Laws on vellum – level 3

24-08-2023 15:00

Traditionally, people write British laws on vellum, which is animal skin. Now the House of Lords is split on whether to stick to this tradition or to seek a cheaper option.

A conservative MP said that they laws ought to have a permanency to them, as they are important and powerful, and therefore they ought to be recorded in such a way that they will last for as long as possible.

While 80,000 pounds a year for the vellum may sound like a lot of money, the manager of the company which supplies the vellum explained that the long-term costs are very low. The Magna Carta, which is an important document from 1215, has cost only six pounds a century. Moreover, vellum can last up to 5,000 years!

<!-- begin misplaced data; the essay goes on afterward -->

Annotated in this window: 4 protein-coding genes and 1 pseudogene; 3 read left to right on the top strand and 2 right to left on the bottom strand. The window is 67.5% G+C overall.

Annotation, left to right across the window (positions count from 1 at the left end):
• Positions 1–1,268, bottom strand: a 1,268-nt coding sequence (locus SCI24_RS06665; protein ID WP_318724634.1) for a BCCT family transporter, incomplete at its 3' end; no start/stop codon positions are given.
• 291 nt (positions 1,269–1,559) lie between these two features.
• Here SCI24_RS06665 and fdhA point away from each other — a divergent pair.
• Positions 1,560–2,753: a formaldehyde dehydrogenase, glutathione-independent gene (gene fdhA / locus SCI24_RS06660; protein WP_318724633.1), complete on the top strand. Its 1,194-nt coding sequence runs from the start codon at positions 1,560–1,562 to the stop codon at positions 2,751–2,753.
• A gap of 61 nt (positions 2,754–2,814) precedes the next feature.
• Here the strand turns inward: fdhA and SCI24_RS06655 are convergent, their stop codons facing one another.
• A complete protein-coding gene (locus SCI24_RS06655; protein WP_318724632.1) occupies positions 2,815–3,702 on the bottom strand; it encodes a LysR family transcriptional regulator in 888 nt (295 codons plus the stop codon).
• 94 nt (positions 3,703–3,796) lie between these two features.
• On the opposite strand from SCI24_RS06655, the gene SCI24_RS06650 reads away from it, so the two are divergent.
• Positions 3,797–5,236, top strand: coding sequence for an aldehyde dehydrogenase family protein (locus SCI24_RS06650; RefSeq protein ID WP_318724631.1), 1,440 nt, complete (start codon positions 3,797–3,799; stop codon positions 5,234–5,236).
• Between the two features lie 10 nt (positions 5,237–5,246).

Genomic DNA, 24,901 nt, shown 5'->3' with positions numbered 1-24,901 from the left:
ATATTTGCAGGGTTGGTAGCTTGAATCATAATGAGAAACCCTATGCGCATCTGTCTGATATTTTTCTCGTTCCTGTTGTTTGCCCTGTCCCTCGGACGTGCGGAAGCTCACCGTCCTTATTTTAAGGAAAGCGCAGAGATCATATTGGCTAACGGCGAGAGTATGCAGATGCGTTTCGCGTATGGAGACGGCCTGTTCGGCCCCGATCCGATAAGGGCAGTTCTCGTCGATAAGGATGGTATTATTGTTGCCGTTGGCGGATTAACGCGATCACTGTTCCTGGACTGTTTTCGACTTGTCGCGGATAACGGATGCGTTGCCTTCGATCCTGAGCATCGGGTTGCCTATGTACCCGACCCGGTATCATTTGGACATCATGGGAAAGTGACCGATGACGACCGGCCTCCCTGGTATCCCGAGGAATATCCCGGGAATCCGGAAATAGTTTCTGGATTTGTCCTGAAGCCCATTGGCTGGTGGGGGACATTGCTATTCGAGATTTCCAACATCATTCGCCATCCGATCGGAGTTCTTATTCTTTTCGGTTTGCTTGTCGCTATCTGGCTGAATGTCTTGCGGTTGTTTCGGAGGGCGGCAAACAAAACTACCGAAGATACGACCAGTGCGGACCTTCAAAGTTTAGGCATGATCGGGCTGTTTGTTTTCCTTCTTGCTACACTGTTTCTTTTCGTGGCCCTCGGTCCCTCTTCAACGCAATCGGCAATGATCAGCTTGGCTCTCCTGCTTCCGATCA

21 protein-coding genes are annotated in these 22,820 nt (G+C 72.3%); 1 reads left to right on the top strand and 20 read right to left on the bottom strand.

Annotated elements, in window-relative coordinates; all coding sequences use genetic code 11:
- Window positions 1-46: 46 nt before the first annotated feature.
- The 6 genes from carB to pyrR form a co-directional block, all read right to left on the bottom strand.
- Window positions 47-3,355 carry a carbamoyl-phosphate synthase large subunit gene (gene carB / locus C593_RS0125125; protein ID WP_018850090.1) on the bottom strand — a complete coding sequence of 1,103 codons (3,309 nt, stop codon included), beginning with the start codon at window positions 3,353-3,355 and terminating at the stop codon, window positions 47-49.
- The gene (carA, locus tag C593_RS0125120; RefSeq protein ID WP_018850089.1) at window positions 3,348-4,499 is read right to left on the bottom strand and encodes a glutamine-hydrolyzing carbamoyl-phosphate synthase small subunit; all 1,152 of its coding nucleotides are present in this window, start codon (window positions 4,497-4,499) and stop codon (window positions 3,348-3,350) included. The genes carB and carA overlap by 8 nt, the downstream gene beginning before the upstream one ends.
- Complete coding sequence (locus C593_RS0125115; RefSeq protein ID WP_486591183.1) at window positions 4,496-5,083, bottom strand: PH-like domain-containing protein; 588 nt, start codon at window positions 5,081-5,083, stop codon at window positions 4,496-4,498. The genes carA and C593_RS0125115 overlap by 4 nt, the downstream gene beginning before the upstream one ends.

Difficult words: vellum (a thin, delicate paper made from animal skin), the House of Lords (a government party in England), conservative (traditional), MP (member of parliament), permanency (ability to exist for a long time), Magna Carta (a document that a British king signed that gave the people more rights.

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What are the pros and cons of using vellum over other methods to record British laws?


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